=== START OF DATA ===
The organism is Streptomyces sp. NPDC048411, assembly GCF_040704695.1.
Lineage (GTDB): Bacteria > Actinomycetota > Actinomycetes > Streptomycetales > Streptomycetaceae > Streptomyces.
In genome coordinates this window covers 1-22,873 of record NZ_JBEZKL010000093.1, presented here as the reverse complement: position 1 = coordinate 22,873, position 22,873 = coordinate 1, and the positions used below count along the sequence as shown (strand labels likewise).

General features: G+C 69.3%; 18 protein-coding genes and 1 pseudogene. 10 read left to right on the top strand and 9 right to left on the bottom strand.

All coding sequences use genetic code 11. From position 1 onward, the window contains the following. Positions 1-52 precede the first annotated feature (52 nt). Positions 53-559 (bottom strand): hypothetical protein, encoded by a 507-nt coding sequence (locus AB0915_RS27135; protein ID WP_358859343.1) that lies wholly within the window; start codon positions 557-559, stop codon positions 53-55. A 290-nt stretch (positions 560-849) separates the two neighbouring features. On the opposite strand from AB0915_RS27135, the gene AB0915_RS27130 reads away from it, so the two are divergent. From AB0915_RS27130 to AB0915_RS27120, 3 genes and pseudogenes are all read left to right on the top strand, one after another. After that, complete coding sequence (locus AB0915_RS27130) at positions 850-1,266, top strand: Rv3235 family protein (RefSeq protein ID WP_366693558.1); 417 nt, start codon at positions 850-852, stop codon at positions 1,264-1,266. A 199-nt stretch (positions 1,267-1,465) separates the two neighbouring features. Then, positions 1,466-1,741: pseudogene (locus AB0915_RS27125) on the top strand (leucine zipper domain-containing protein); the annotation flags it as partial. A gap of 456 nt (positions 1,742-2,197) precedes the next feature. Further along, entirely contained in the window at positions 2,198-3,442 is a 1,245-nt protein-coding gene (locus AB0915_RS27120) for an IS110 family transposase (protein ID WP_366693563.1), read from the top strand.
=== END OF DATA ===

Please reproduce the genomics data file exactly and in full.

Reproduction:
The organism is Streptomyces sp. NPDC048411, assembly GCF_040704695.1.
Lineage (GTDB): Bacteria > Actinomycetota > Actinomycetes > Streptomycetales > Streptomycetaceae > Streptomyces.
In genome coordinates this window covers 1-22,873 of record NZ_JBEZKL010000093.1, presented here as the reverse complement: position 1 = coordinate 22,873, position 22,873 = coordinate 1, and the positions used below count along the sequence as shown (strand labels likewise).

General features: G+C 69.3%; 18 protein-coding genes and 1 pseudogene. 10 read left to right on the top strand and 9 right to left on the bottom strand.

All coding sequences use genetic code 11. From position 1 onward, the window contains the following. Positions 1-52 precede the first annotated feature (52 nt). Positions 53-559 (bottom strand): hypothetical protein, encoded by a 507-nt coding sequence (locus AB0915_RS27135; protein ID WP_358859343.1) that lies wholly within the window; start codon positions 557-559, stop codon positions 53-55. A 290-nt stretch (positions 560-849) separates the two neighbouring features. On the opposite strand from AB0915_RS27135, the gene AB0915_RS27130 reads away from it, so the two are divergent. From AB0915_RS27130 to AB0915_RS27120, 3 genes and pseudogenes are all read left to right on the top strand, one after another. After that, complete coding sequence (locus AB0915_RS27130) at positions 850-1,266, top strand: Rv3235 family protein (RefSeq protein ID WP_366693558.1); 417 nt, start codon at positions 850-852, stop codon at positions 1,264-1,266. A 199-nt stretch (positions 1,267-1,465) separates the two neighbouring features. Then, positions 1,466-1,741: pseudogene (locus AB0915_RS27125) on the top strand (leucine zipper domain-containing protein); the annotation flags it as partial. A gap of 456 nt (positions 1,742-2,197) precedes the next feature. Further along, entirely contained in the window at positions 2,198-3,442 is a 1,245-nt protein-coding gene (locus AB0915_RS27120) for an IS110 family transposase (protein ID WP_366693563.1), read from the top strand.